Too many admissions at a hospital at one time can put patients at risk. A new study published today in the Journal of Hospital Medicine suggests that "smoothing" occupancy over the course of a week could help hospitals reduce crowding and protect patients from crowded conditions. The strategy involves controlling the entry of patients, when possible, to achieve more even levels of occupancy instead of the peaks and troughs that are commonly encountered.
Researchers gathered inpatient information from 39 children's hospitals during 2007, using it to compare weekday versus weekend occupancy and to model the impact that smoothing inpatient occupancy has on reducing variations in occupancy. While it is obvious that smoothing over the whole week will reduce peaks and raise troughs to average levels, the investigators sought to quantify just how large these differences areand thereby quantify the potential of smoothing to reduce inpatient crowding. If smoothing does not significantly reduce crowding, then other strategies might be of more value.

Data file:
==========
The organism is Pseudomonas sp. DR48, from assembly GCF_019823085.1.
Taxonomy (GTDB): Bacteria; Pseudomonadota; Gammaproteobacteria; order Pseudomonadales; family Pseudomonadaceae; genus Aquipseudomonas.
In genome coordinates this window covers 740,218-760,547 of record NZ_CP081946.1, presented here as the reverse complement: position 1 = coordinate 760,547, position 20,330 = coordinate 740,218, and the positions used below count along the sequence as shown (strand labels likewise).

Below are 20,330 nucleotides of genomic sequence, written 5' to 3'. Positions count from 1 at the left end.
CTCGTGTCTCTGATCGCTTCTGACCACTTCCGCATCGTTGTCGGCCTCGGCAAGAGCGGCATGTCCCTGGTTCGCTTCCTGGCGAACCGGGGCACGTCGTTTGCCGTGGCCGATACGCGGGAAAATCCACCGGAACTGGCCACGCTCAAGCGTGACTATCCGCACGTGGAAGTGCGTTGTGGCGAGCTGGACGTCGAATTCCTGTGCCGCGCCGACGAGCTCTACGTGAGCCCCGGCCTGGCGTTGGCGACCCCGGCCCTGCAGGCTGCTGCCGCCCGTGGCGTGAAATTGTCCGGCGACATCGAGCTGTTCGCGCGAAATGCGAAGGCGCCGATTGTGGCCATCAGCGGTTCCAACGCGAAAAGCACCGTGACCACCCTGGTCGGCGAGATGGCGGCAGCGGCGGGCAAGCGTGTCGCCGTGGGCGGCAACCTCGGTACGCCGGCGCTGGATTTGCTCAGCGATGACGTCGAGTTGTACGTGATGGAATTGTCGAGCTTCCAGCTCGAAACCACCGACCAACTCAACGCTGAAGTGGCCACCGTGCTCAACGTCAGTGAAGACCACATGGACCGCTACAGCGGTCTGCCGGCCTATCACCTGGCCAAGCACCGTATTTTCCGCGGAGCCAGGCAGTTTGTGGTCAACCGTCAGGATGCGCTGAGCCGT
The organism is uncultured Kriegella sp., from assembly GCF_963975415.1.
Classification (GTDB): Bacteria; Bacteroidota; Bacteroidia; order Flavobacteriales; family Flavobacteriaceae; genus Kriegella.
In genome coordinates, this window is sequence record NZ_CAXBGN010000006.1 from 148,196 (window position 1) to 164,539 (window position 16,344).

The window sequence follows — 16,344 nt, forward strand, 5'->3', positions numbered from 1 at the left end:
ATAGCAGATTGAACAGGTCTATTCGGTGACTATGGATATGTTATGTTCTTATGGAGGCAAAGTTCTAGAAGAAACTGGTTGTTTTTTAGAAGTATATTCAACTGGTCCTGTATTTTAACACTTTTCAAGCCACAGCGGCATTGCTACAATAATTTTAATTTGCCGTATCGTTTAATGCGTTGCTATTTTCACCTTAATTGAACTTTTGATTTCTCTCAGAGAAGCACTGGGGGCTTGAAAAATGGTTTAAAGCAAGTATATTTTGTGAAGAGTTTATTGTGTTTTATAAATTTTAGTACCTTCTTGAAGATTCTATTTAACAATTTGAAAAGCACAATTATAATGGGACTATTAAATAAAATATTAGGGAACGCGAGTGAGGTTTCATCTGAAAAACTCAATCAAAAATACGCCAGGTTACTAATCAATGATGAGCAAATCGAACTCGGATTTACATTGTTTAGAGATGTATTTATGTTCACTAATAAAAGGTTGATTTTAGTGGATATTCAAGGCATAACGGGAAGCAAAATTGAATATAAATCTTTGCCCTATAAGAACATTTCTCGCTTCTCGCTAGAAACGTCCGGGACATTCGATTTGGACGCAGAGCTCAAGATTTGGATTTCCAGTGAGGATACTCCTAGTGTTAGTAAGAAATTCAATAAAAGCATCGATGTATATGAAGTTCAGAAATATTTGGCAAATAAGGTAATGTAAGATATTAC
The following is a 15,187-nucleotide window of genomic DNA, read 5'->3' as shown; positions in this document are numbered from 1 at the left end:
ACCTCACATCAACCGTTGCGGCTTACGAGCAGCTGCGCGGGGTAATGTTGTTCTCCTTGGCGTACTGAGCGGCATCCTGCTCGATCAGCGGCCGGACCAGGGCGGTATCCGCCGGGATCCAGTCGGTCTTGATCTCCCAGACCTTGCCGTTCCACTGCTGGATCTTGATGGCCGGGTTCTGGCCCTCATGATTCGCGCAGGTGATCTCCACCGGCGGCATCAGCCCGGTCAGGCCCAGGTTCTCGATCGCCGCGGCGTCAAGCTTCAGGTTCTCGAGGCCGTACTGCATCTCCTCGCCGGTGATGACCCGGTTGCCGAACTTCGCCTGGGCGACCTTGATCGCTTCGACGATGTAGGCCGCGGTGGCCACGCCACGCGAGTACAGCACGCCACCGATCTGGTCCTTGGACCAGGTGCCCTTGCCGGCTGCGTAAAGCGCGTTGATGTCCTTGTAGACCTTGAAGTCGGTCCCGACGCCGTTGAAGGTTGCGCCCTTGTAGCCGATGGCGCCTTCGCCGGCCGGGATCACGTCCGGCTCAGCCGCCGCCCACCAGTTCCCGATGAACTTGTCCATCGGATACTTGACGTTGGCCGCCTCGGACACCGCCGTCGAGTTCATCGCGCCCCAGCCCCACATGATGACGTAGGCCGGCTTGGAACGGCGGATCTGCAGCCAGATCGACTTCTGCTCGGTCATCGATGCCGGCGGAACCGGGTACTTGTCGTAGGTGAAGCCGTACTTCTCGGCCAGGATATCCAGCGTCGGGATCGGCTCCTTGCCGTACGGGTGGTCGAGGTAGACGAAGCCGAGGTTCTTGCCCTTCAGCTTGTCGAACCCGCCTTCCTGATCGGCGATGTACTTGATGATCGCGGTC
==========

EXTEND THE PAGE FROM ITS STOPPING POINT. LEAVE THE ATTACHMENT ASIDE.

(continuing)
The analysis revealed that weekday occupancy exceeded weekend occupancy: hospitals' average occupancy ranged from 70.9% to 108.1% on weekdays, and 65.7% to 94.9% on weekends. After smoothing, each week's maximum occupancy within the hospitals was reduced by smoothing (by an average of 6.6 percentage points). Through smoothing, 39,607 patients from the 39 hospitals were removed from settings where occupancy levels exceeded 95%. To achieve within-week smoothing, a median of only 2.6% of admissions would have to be scheduled on a different day of the week; this equates to a median of 7.4 patients per week.
"Scheduled admissions contribute significantly to variability in occupancy at hospitals and raise the risk of mid-week crowding," said lead researcher Evan S. Fieldston, MD, of The Children's Hospital of Philadelphia, USA. "Predictable patterns of admissions lead to high occupancy on some days and unused capacity on others, which can be addressed with proactive management of admissions." He suggested that by smoothing out variation and spacing scheduled admissions out over the week, hospitals can reduce crowding without delaying admissions or investing in expensive new beds. Also, currently, patients who are admitted on weekends experience more delays in treatment and have worse outcomes, so increasing the capability of hospitals to function more fully 7 days a week would make the system better and safer for all patients.
|Contact: Amy Molnar|